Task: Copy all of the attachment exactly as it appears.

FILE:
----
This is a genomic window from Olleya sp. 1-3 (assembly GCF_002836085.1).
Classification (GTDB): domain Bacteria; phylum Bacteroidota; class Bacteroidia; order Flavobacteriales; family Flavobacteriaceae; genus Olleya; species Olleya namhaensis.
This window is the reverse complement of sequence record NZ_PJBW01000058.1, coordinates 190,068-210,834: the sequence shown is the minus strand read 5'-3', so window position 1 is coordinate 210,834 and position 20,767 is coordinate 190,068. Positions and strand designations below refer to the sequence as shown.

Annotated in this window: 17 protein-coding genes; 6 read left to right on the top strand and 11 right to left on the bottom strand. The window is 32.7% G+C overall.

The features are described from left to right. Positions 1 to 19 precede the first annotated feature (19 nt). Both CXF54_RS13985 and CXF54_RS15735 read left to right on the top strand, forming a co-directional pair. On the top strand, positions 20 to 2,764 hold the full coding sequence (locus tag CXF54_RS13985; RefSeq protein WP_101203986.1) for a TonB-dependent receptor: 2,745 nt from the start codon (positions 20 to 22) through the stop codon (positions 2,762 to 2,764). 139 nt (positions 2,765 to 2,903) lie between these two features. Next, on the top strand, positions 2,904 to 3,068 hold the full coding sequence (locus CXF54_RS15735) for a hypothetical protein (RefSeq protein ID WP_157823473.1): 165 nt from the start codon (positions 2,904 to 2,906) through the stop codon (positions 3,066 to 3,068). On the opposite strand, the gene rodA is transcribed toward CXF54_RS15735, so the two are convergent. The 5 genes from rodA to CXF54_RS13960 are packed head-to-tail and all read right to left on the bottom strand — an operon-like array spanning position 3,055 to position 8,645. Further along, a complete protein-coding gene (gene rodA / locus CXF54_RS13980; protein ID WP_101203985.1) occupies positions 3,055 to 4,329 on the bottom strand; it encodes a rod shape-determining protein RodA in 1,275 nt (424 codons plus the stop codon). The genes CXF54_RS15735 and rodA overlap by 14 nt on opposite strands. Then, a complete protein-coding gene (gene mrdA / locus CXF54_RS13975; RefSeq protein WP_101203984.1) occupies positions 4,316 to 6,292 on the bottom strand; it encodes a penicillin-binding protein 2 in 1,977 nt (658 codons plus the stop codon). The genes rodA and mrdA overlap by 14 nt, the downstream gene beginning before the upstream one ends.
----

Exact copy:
This is a genomic window from Olleya sp. 1-3 (assembly GCF_002836085.1).
Classification (GTDB): domain Bacteria; phylum Bacteroidota; class Bacteroidia; order Flavobacteriales; family Flavobacteriaceae; genus Olleya; species Olleya namhaensis.
This window is the reverse complement of sequence record NZ_PJBW01000058.1, coordinates 190,068-210,834: the sequence shown is the minus strand read 5'-3', so window position 1 is coordinate 210,834 and position 20,767 is coordinate 190,068. Positions and strand designations below refer to the sequence as shown.

Annotated in this window: 17 protein-coding genes; 6 read left to right on the top strand and 11 right to left on the bottom strand. The window is 32.7% G+C overall.

The features are described from left to right. Positions 1 to 19 precede the first annotated feature (19 nt). Both CXF54_RS13985 and CXF54_RS15735 read left to right on the top strand, forming a co-directional pair. On the top strand, positions 20 to 2,764 hold the full coding sequence (locus tag CXF54_RS13985; RefSeq protein WP_101203986.1) for a TonB-dependent receptor: 2,745 nt from the start codon (positions 20 to 22) through the stop codon (positions 2,762 to 2,764). 139 nt (positions 2,765 to 2,903) lie between these two features. Next, on the top strand, positions 2,904 to 3,068 hold the full coding sequence (locus CXF54_RS15735) for a hypothetical protein (RefSeq protein ID WP_157823473.1): 165 nt from the start codon (positions 2,904 to 2,906) through the stop codon (positions 3,066 to 3,068). On the opposite strand, the gene rodA is transcribed toward CXF54_RS15735, so the two are convergent. The 5 genes from rodA to CXF54_RS13960 are packed head-to-tail and all read right to left on the bottom strand — an operon-like array spanning position 3,055 to position 8,645. Further along, a complete protein-coding gene (gene rodA / locus CXF54_RS13980; protein ID WP_101203985.1) occupies positions 3,055 to 4,329 on the bottom strand; it encodes a rod shape-determining protein RodA in 1,275 nt (424 codons plus the stop codon). The genes CXF54_RS15735 and rodA overlap by 14 nt on opposite strands. Then, a complete protein-coding gene (gene mrdA / locus CXF54_RS13975; RefSeq protein WP_101203984.1) occupies positions 4,316 to 6,292 on the bottom strand; it encodes a penicillin-binding protein 2 in 1,977 nt (658 codons plus the stop codon). The genes rodA and mrdA overlap by 14 nt, the downstream gene beginning before the upstream one ends.